Near Threatened NT ‘…likely to qualify for a threatened category in the near future.’
Least Concern LC Not at risk, and includes those that are widespread and abundant.
Data Deficient DD ‘…inadequate information to make a direct or indirect assessement of its risk.’
Not Evaluated NE ‘…it has not yet been evaluated against the criteria.’

Interpreting Global Assessments at a Regional Level

The IUCN Red List Categories and Criteria were designed for interpretation at a global scale, yet at a national or more localised scale, the assessed category may well be of a higher risk.  For example, taxa classified as Least Concern globally might be Critically Endangered within a particular region where numbers are very small or declining, perhaps only because they are at the margins of their global range.

It is recommended then to refer to guidelines prepared by the IUCN/SSC Regional Applications Working Group.


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IUCN Red List Definitions v7 [2008]

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# Definition Title Explanation
4.1 Population and population size Total number of mature individuals
4.2 Subpopulations Distinct groups with little demographic or genetic exchange
4.3 Mature individuals (adults) Total number of viable mature individuals capable of reproduction (factoring ages, sex ratios, reintroduced successes)
4.4 Generation Generation length is the average age of parents of the current cohort (newborns)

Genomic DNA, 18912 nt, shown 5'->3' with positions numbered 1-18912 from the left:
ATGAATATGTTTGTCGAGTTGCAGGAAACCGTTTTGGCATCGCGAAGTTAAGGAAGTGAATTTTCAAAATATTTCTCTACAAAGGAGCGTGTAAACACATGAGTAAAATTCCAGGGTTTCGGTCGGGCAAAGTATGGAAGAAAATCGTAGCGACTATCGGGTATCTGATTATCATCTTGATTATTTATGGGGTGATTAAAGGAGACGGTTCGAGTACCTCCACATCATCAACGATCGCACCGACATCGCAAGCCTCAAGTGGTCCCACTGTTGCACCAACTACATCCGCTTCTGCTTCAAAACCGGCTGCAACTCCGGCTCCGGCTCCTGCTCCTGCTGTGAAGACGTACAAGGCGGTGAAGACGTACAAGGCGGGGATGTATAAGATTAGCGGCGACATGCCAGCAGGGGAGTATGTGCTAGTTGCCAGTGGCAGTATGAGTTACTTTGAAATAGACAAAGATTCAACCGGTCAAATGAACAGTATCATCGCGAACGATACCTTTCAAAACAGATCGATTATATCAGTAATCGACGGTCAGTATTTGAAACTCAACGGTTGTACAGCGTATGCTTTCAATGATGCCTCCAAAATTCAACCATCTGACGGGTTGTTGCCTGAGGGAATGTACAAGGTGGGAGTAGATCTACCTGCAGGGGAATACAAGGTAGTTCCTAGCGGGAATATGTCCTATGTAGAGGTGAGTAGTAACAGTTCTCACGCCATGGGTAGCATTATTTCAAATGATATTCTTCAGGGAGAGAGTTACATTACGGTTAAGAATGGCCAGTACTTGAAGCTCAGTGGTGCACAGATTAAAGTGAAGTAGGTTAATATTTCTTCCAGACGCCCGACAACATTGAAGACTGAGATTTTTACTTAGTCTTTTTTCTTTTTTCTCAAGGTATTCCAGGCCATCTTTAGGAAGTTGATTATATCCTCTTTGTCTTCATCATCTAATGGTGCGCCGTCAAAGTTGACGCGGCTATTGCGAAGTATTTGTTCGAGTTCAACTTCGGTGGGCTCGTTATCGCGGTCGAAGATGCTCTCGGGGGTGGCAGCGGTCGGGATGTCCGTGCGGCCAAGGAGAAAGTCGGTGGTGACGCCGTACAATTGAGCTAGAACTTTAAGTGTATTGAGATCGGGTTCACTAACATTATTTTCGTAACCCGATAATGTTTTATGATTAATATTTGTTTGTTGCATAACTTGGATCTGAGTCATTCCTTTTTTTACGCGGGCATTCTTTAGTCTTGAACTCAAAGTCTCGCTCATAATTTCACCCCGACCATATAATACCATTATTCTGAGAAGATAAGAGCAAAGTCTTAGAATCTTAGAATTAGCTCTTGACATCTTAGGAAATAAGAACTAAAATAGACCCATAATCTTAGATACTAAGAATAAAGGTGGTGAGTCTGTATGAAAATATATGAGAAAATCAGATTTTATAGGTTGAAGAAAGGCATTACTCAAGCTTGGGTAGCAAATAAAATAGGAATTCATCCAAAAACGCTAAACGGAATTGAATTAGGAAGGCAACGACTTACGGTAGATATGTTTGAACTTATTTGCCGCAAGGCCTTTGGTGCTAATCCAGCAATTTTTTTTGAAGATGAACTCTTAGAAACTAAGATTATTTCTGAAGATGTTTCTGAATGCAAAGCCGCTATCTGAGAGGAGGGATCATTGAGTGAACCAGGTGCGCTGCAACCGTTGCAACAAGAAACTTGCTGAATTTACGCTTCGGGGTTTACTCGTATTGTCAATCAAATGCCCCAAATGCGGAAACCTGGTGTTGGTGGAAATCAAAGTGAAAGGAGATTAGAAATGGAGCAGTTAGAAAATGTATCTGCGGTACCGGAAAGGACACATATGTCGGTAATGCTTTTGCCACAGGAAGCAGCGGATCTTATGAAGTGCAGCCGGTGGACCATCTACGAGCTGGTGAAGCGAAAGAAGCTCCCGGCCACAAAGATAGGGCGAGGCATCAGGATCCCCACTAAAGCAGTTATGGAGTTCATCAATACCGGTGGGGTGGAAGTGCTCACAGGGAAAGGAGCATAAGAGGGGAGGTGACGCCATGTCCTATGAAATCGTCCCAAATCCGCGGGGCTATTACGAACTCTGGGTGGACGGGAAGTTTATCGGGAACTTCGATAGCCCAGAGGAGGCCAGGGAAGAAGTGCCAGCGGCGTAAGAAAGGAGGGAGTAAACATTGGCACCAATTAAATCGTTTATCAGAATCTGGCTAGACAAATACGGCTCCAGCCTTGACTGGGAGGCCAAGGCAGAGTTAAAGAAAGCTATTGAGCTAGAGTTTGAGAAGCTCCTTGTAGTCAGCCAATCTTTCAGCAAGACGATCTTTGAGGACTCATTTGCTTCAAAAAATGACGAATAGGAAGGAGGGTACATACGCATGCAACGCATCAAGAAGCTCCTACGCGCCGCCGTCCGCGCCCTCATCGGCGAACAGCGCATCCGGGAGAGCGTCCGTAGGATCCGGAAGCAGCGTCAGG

4.5 Reduction Clear actual decline in number of mature individuals
4.6 Continuing Decline Projected decline in number of mature individuals
4.7 Extreme Fluctuations Population size or distribution area varies widely, rapidly and frequently, typically with avariation greater than one order of magnitude (i.e. a tenfold increase or decrease).
4.8 Severely Fragmented Most individuals are found in small and relatively isolated subpopulations (in certain circumstancesthis may be inferred from habitat information).Such small subpopulations with a reduced probability of recolonisation, have a heightened risk of extinction.
4.9 Extent of Occurrence Area contained within the shortest continuous imaginary boundary which can be drawn to encompass all the known, inferred or projected sites of present occurrence of a taxon, excluding cases of vagrancy.
4.10 Area of Occupancy Area of occupancy is defined as the area within its ‘extent of occurrence’ which is occupied by a taxon, excluding cases of vagrancy.
4.11 Location Geographically or ecologically distinct area in which a single threatening event can rapidly affect all individuals of the taxon present.
4.12 Quantitative Analysis Extinction probability of a taxon based on known life history, habitat requirements, threats and any specified management options.e.g Population Viability Analysis (PVA)
 
Source:  Guidelines for Using the IUCN Red List Categories and Criteria version.7.0, 2008, IUCN Species Survival Commission Biodiversity Assessments Sub-Committee, Gland, Switzerland. ^http://www.iucnredlist.org/documents/redlist_guidelines.pdf
 
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References:

[1]  http://en.wikipedia.org/wiki/Wildness
 
Asian small-clawed otters (Amblonyx cinereus)
are seriously threatened by rapid habitat destruction, hunting and pollution.
Population Trend: Decreasing
^http://www.endangeredspeciesinternational.org/mammals.html